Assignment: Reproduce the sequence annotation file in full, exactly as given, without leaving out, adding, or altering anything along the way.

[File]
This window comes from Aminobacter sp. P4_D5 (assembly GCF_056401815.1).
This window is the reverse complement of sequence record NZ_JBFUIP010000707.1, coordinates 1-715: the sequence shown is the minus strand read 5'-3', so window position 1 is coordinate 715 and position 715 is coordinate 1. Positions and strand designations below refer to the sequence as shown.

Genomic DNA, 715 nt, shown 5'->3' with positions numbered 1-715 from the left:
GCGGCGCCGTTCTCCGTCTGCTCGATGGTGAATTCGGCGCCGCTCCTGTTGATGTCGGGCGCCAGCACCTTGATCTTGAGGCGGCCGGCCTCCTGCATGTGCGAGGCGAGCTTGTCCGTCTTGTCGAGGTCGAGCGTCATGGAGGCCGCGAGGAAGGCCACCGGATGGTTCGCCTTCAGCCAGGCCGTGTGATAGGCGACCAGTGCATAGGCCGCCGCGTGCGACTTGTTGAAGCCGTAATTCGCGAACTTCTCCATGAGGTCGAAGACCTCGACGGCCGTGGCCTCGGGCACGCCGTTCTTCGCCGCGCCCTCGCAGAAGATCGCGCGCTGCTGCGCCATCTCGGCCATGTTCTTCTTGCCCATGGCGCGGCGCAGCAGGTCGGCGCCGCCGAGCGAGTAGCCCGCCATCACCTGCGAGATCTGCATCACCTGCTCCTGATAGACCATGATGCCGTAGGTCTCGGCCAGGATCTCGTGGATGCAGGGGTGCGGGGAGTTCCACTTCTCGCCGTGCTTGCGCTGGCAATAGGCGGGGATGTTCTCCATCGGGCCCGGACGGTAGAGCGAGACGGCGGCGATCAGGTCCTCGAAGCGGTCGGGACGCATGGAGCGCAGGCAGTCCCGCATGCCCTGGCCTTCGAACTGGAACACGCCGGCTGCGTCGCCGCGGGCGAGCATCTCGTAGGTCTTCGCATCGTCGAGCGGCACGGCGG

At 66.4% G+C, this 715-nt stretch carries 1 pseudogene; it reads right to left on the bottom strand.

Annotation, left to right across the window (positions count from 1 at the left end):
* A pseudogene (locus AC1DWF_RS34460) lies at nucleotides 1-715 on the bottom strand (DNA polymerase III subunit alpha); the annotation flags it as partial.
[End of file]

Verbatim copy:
This window comes from Aminobacter sp. P4_D5 (assembly GCF_056401815.1).
This window is the reverse complement of sequence record NZ_JBFUIP010000707.1, coordinates 1-715: the sequence shown is the minus strand read 5'-3', so window position 1 is coordinate 715 and position 715 is coordinate 1. Positions and strand designations below refer to the sequence as shown.

Genomic DNA, 715 nt, shown 5'->3' with positions numbered 1-715 from the left:
GCGGCGCCGTTCTCCGTCTGCTCGATGGTGAATTCGGCGCCGCTCCTGTTGATGTCGGGCGCCAGCACCTTGATCTTGAGGCGGCCGGCCTCCTGCATGTGCGAGGCGAGCTTGTCCGTCTTGTCGAGGTCGAGCGTCATGGAGGCCGCGAGGAAGGCCACCGGATGGTTCGCCTTCAGCCAGGCCGTGTGATAGGCGACCAGTGCATAGGCCGCCGCGTGCGACTTGTTGAAGCCGTAATTCGCGAACTTCTCCATGAGGTCGAAGACCTCGACGGCCGTGGCCTCGGGCACGCCGTTCTTCGCCGCGCCCTCGCAGAAGATCGCGCGCTGCTGCGCCATCTCGGCCATGTTCTTCTTGCCCATGGCGCGGCGCAGCAGGTCGGCGCCGCCGAGCGAGTAGCCCGCCATCACCTGCGAGATCTGCATCACCTGCTCCTGATAGACCATGATGCCGTAGGTCTCGGCCAGGATCTCGTGGATGCAGGGGTGCGGGGAGTTCCACTTCTCGCCGTGCTTGCGCTGGCAATAGGCGGGGATGTTCTCCATCGGGCCCGGACGGTAGAGCGAGACGGCGGCGATCAGGTCCTCGAAGCGGTCGGGACGCATGGAGCGCAGGCAGTCCCGCATGCCCTGGCCTTCGAACTGGAACACGCCGGCTGCGTCGCCGCGGGCGAGCATCTCGTAGGTCTTCGCATCGTCGAGCGGCACGGCGG

At 66.4% G+C, this 715-nt stretch carries 1 pseudogene; it reads right to left on the bottom strand.

Annotation, left to right across the window (positions count from 1 at the left end):
* A pseudogene (locus AC1DWF_RS34460) lies at nucleotides 1-715 on the bottom strand (DNA polymerase III subunit alpha); the annotation flags it as partial.